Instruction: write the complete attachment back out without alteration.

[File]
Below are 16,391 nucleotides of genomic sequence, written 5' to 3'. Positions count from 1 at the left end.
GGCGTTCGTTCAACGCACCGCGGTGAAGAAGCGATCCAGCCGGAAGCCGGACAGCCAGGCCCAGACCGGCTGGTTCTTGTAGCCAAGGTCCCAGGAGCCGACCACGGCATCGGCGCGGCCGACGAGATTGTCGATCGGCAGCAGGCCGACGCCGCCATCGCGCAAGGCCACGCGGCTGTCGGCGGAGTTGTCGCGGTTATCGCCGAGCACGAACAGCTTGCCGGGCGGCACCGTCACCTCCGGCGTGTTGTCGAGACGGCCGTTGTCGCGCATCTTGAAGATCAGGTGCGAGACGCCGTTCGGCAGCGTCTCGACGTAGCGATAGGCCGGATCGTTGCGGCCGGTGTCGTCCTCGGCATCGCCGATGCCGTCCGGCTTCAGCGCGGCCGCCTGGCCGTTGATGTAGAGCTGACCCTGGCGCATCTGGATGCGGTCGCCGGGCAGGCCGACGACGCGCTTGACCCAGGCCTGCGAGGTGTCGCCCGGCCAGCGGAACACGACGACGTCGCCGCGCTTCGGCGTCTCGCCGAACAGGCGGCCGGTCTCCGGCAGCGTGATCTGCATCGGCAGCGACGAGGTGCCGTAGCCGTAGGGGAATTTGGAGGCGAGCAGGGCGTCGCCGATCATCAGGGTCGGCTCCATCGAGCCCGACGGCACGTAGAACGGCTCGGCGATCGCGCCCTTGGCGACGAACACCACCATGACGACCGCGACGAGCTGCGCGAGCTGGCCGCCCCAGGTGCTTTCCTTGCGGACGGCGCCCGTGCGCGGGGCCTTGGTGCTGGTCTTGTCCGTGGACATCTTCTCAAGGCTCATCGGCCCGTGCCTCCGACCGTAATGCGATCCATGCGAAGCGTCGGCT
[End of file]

Below are 16,391 nucleotides of genomic sequence, written 5' to 3'. Positions count from 1 at the left end.
GGCGTTCGTTCAACGCACCGCGGTGAAGAAGCGATCCAGCCGGAAGCCGGACAGCCAGGCCCAGACCGGCTGGTTCTTGTAGCCAAGGTCCCAGGAGCCGACCACGGCATCGGCGCGGCCGACGAGATTGTCGATCGGCAGCAGGCCGACGCCGCCATCGCGCAAGGCCACGCGGCTGTCGGCGGAGTTGTCGCGGTTATCGCCGAGCACGAACAGCTTGCCGGGCGGCACCGTCACCTCCGGCGTGTTGTCGAGACGGCCGTTGTCGCGCATCTTGAAGATCAGGTGCGAGACGCCGTTCGGCAGCGTCTCGACGTAGCGATAGGCCGGATCGTTGCGGCCGGTGTCGTCCTCGGCATCGCCGATGCCGTCCGGCTTCAGCGCGGCCGCCTGGCCGTTGATGTAGAGCTGACCCTGGCGCATCTGGATGCGGTCGCCGGGCAGGCCGACGACGCGCTTGACCCAGGCCTGCGAGGTGTCGCCCGGCCAGCGGAACACGACGACGTCGCCGCGCTTCGGCGTCTCGCCGAACAGGCGGCCGGTCTCCGGCAGCGTGATCTGCATCGGCAGCGACGAGGTGCCGTAGCCGTAGGGGAATTTGGAGGCGAGCAGGGCGTCGCCGATCATCAGGGTCGGCTCCATCGAGCCCGACGGCACGTAGAACGGCTCGGCGATCGCGCCCTTGGCGACGAACACCACCATGACGACCGCGACGAGCTGCGCGAGCTGGCCGCCCCAGGTGCTTTCCTTGCGGACGGCGCCCGTGCGCGGGGCCTTGGTGCTGGTCTTGTCCGTGGACATCTTCTCAAGGCTCATCGGCCCGTGCCTCCGACCGTAATGCGATCCATGCGAAGCGTCGGCT